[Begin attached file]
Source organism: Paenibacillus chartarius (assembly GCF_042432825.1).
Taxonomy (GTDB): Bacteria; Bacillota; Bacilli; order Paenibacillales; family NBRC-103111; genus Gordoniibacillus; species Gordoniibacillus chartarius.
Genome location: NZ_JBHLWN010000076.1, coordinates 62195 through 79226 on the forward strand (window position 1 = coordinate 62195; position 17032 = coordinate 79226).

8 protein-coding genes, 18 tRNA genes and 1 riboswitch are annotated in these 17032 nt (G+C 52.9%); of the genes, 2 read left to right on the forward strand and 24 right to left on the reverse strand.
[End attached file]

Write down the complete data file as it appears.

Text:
Source organism: Paenibacillus chartarius (assembly GCF_042432825.1).
Taxonomy (GTDB): Bacteria; Bacillota; Bacilli; order Paenibacillales; family NBRC-103111; genus Gordoniibacillus; species Gordoniibacillus chartarius.
Genome location: NZ_JBHLWN010000076.1, coordinates 62195 through 79226 on the forward strand (window position 1 = coordinate 62195; position 17032 = coordinate 79226).

8 protein-coding genes, 18 tRNA genes and 1 riboswitch are annotated in these 17032 nt (G+C 52.9%); of the genes, 2 read left to right on the forward strand and 24 right to left on the reverse strand.